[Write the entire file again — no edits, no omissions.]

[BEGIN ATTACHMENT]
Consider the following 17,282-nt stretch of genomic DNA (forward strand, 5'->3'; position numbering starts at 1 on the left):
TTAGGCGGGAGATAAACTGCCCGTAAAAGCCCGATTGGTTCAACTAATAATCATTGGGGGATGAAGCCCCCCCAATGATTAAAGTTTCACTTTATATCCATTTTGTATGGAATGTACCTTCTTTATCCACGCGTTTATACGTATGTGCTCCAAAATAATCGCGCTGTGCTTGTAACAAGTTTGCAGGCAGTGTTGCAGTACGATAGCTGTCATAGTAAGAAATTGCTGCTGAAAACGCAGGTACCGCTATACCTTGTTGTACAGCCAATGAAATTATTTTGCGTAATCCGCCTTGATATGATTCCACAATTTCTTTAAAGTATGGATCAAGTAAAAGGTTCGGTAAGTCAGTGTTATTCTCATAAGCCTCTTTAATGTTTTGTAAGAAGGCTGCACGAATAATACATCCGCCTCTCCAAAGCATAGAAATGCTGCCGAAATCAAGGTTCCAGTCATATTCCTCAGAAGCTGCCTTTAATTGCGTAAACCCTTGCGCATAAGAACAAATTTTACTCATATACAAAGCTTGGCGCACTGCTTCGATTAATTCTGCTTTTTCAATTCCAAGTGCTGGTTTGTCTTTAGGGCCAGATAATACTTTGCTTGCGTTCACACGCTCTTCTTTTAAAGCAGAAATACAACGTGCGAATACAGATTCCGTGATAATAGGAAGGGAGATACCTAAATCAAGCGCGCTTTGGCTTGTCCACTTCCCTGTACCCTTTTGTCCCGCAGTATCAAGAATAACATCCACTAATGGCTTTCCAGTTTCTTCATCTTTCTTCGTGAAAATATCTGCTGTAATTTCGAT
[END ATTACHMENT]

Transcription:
Consider the following 17,282-nt stretch of genomic DNA (forward strand, 5'->3'; position numbering starts at 1 on the left):
TTAGGCGGGAGATAAACTGCCCGTAAAAGCCCGATTGGTTCAACTAATAATCATTGGGGGATGAAGCCCCCCCAATGATTAAAGTTTCACTTTATATCCATTTTGTATGGAATGTACCTTCTTTATCCACGCGTTTATACGTATGTGCTCCAAAATAATCGCGCTGTGCTTGTAACAAGTTTGCAGGCAGTGTTGCAGTACGATAGCTGTCATAGTAAGAAATTGCTGCTGAAAACGCAGGTACCGCTATACCTTGTTGTACAGCCAATGAAATTATTTTGCGTAATCCGCCTTGATATGATTCCACAATTTCTTTAAAGTATGGATCAAGTAAAAGGTTCGGTAAGTCAGTGTTATTCTCATAAGCCTCTTTAATGTTTTGTAAGAAGGCTGCACGAATAATACATCCGCCTCTCCAAAGCATAGAAATGCTGCCGAAATCAAGGTTCCAGTCATATTCCTCAGAAGCTGCCTTTAATTGCGTAAACCCTTGCGCATAAGAACAAATTTTACTCATATACAAAGCTTGGCGCACTGCTTCGATTAATTCTGCTTTTTCAATTCCAAGTGCTGGTTTGTCTTTAGGGCCAGATAATACTTTGCTTGCGTTCACACGCTCTTCTTTTAAAGCAGAAATACAACGTGCGAATACAGATTCCGTGATAATAGGAAGGGAGATACCTAAATCAAGCGCGCTTTGGCTTGTCCACTTCCCTGTACCCTTTTGTCCCGCAGTATCAAGAATAACATCCACTAATGGCTTTCCAGTTTCTTCATCTTTCTTCGTGAAAATATCTGCTGTAATTTCGAT